Researchers have discovered a virgin rainforest in Mozambique.
The forest, located in Mount Lico, was hidden by the high walls of the volcanic mountain.
Discovered in 2012, the forest has been untouched by the man-made events that shifted climate and vegetation of the region.
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SMSG co-chair @DrRichardYoung, @TimHounsome from @Biocensus, & the rest of the expedition team led by @JulianBayliss1 have reached base camp. Wishing them lots of luck ascending Mt Lico, Mozambique! Can’t wait to find out if there are some small mammals to be discovered up there! pic.twitter.com/9IXWPIQKMs
— IUCN Small Mammal SG (@IUCN_SMSG) May 13, 2018
This means that it is home to species never discovered before, including butterflies and mice.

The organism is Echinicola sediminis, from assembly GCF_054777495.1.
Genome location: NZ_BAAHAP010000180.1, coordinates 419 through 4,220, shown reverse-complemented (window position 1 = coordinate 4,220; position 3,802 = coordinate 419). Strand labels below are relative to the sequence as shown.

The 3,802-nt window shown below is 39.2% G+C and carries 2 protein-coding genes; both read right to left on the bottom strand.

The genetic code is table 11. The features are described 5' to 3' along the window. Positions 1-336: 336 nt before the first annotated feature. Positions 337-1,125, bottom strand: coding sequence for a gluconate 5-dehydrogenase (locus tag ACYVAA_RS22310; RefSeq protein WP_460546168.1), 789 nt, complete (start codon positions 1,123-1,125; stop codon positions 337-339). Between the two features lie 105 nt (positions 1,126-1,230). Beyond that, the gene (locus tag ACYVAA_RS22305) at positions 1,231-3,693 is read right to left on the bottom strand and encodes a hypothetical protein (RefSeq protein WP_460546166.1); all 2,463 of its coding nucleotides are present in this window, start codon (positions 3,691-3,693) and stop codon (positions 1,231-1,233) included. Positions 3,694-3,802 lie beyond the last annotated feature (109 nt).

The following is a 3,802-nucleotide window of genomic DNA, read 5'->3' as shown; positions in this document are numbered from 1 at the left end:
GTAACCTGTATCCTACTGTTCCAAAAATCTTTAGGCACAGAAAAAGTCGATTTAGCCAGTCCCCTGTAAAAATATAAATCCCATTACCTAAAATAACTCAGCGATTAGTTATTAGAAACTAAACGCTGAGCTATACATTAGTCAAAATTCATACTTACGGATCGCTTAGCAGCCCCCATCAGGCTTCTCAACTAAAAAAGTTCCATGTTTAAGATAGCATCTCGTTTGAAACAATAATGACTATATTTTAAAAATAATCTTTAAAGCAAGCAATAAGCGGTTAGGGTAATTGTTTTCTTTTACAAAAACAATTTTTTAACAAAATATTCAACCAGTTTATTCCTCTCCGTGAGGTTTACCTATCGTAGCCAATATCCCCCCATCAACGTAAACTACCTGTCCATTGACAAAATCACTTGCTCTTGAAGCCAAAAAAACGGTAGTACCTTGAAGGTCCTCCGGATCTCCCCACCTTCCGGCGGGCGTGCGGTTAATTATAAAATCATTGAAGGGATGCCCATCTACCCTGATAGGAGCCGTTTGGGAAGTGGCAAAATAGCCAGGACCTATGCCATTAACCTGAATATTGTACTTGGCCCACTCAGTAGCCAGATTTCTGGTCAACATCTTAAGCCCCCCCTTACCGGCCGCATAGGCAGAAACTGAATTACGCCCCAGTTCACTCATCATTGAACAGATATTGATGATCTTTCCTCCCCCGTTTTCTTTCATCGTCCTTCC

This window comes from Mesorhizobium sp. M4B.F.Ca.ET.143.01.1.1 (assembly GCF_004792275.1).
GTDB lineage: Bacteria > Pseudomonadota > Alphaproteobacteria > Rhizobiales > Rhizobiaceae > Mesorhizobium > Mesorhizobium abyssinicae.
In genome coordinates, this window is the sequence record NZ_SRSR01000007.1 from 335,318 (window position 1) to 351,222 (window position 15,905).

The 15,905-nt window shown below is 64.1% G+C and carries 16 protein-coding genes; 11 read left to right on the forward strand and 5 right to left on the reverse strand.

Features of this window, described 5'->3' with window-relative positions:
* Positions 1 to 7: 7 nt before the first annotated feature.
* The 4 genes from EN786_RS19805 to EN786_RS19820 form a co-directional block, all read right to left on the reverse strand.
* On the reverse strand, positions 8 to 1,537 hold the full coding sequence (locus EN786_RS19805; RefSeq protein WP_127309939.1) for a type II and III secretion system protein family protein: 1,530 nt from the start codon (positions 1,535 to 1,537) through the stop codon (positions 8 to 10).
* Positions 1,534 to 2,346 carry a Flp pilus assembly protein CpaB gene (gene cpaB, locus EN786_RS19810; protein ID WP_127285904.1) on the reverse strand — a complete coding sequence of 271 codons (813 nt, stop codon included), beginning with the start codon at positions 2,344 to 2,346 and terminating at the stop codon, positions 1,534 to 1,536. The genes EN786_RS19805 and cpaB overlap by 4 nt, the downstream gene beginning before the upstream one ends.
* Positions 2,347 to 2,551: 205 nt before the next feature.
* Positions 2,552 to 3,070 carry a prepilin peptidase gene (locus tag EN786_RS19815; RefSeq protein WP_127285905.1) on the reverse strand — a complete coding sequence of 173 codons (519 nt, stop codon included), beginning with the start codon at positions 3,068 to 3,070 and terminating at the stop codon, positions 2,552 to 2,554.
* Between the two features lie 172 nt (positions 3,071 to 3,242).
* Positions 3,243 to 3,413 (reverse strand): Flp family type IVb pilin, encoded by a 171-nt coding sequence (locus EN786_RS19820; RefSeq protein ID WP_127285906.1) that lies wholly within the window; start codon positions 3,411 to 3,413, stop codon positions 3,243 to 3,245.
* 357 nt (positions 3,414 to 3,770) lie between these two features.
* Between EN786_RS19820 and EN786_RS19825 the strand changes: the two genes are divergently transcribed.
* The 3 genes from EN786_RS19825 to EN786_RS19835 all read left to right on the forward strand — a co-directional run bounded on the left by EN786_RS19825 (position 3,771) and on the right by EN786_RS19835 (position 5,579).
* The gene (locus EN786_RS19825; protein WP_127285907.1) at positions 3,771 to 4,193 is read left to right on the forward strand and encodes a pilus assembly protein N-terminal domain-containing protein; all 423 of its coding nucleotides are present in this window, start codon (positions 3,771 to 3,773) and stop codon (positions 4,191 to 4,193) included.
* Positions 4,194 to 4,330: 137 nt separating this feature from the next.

What makes this discovery even more remarkable is that it is the second undisturbed rainforest discovered in Mozambique thanks to Google Earth. The first forest was discovered on Mount Mabu in 2005.
According to the researchers, led by conservation biologist Julian Bayliss, they took two years to plan the expedition that took place in May.
Among the things they discovered was a pot that has since been taken by Mozambican archaeologists for dating and to determine a connection with the pottery of the region.
The researchers also took samples of the items discovered in the forest for further analysis. According to Vanessa Muranga, a biologist from Mozambique’s Natural History Museum interested in fish sampled from the rivers in the forest: “We will make a DNA test after comparing it with the others in the museum’s collection, then we will know if it is a new species.”